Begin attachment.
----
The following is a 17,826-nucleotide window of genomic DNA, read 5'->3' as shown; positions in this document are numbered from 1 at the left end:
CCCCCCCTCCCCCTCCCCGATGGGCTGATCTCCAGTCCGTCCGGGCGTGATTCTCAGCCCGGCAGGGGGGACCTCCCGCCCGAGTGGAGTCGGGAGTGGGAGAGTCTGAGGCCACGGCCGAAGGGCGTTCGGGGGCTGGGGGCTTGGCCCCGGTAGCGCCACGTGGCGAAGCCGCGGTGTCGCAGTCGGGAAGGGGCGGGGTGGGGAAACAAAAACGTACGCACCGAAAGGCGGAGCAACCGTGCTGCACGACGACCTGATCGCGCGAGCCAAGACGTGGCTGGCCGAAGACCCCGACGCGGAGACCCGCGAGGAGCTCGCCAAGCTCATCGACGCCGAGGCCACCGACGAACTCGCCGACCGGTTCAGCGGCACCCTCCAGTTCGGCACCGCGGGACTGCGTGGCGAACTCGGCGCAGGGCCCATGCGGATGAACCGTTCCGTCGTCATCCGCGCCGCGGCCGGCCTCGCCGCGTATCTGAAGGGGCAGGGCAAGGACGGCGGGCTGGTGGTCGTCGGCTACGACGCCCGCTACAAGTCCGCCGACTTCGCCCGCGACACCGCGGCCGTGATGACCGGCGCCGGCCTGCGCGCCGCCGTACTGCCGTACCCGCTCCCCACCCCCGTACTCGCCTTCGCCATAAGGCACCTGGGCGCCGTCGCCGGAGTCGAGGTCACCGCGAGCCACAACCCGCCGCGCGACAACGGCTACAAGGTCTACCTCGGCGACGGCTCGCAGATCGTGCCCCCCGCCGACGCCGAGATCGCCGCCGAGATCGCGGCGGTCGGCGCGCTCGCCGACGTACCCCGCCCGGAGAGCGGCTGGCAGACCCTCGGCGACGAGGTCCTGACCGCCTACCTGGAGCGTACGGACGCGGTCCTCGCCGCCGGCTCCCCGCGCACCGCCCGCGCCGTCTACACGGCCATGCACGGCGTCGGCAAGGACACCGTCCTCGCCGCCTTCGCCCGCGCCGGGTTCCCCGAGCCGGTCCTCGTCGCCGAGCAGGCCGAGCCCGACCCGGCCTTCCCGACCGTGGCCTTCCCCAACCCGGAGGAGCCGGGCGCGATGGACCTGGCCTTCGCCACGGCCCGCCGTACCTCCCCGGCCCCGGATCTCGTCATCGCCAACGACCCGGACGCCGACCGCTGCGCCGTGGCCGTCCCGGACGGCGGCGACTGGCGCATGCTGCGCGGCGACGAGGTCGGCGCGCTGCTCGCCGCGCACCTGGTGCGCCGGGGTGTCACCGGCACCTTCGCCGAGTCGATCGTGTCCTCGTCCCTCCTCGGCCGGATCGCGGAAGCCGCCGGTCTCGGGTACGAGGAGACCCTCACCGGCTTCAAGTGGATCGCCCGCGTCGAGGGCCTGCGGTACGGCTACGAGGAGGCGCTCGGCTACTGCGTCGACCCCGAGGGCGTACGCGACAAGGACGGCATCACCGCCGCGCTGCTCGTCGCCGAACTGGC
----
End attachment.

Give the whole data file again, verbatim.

The following is a 17,826-nucleotide window of genomic DNA, read 5'->3' as shown; positions in this document are numbered from 1 at the left end:
CCCCCCCTCCCCCTCCCCGATGGGCTGATCTCCAGTCCGTCCGGGCGTGATTCTCAGCCCGGCAGGGGGGACCTCCCGCCCGAGTGGAGTCGGGAGTGGGAGAGTCTGAGGCCACGGCCGAAGGGCGTTCGGGGGCTGGGGGCTTGGCCCCGGTAGCGCCACGTGGCGAAGCCGCGGTGTCGCAGTCGGGAAGGGGCGGGGTGGGGAAACAAAAACGTACGCACCGAAAGGCGGAGCAACCGTGCTGCACGACGACCTGATCGCGCGAGCCAAGACGTGGCTGGCCGAAGACCCCGACGCGGAGACCCGCGAGGAGCTCGCCAAGCTCATCGACGCCGAGGCCACCGACGAACTCGCCGACCGGTTCAGCGGCACCCTCCAGTTCGGCACCGCGGGACTGCGTGGCGAACTCGGCGCAGGGCCCATGCGGATGAACCGTTCCGTCGTCATCCGCGCCGCGGCCGGCCTCGCCGCGTATCTGAAGGGGCAGGGCAAGGACGGCGGGCTGGTGGTCGTCGGCTACGACGCCCGCTACAAGTCCGCCGACTTCGCCCGCGACACCGCGGCCGTGATGACCGGCGCCGGCCTGCGCGCCGCCGTACTGCCGTACCCGCTCCCCACCCCCGTACTCGCCTTCGCCATAAGGCACCTGGGCGCCGTCGCCGGAGTCGAGGTCACCGCGAGCCACAACCCGCCGCGCGACAACGGCTACAAGGTCTACCTCGGCGACGGCTCGCAGATCGTGCCCCCCGCCGACGCCGAGATCGCCGCCGAGATCGCGGCGGTCGGCGCGCTCGCCGACGTACCCCGCCCGGAGAGCGGCTGGCAGACCCTCGGCGACGAGGTCCTGACCGCCTACCTGGAGCGTACGGACGCGGTCCTCGCCGCCGGCTCCCCGCGCACCGCCCGCGCCGTCTACACGGCCATGCACGGCGTCGGCAAGGACACCGTCCTCGCCGCCTTCGCCCGCGCCGGGTTCCCCGAGCCGGTCCTCGTCGCCGAGCAGGCCGAGCCCGACCCGGCCTTCCCGACCGTGGCCTTCCCCAACCCGGAGGAGCCGGGCGCGATGGACCTGGCCTTCGCCACGGCCCGCCGTACCTCCCCGGCCCCGGATCTCGTCATCGCCAACGACCCGGACGCCGACCGCTGCGCCGTGGCCGTCCCGGACGGCGGCGACTGGCGCATGCTGCGCGGCGACGAGGTCGGCGCGCTGCTCGCCGCGCACCTGGTGCGCCGGGGTGTCACCGGCACCTTCGCCGAGTCGATCGTGTCCTCGTCCCTCCTCGGCCGGATCGCGGAAGCCGCCGGTCTCGGGTACGAGGAGACCCTCACCGGCTTCAAGTGGATCGCCCGCGTCGAGGGCCTGCGGTACGGCTACGAGGAGGCGCTCGGCTACTGCGTCGACCCCGAGGGCGTACGCGACAAGGACGGCATCACCGCCGCGCTGCTCGTCGCCGAACTGGC